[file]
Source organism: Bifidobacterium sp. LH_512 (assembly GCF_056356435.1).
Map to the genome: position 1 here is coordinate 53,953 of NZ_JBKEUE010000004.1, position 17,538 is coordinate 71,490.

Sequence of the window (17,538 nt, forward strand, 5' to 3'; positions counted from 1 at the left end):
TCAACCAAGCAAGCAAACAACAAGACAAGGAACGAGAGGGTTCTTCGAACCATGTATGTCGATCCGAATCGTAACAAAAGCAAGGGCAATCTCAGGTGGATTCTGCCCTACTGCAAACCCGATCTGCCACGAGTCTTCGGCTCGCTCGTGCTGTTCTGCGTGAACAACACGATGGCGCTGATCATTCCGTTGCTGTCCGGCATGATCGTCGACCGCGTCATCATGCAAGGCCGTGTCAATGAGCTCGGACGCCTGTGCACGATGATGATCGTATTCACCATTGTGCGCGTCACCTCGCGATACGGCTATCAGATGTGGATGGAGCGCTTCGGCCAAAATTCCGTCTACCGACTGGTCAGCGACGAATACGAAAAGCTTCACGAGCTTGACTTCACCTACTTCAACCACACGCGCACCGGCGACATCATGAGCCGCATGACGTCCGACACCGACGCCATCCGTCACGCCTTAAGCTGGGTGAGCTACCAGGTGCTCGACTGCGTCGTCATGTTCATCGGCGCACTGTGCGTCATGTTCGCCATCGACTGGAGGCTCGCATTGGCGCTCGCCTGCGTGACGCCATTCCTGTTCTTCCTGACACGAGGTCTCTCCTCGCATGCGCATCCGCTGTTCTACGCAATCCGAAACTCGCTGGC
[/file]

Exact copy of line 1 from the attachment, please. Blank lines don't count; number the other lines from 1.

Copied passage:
Source organism: Bifidobacterium sp. LH_512 (assembly GCF_056356435.1).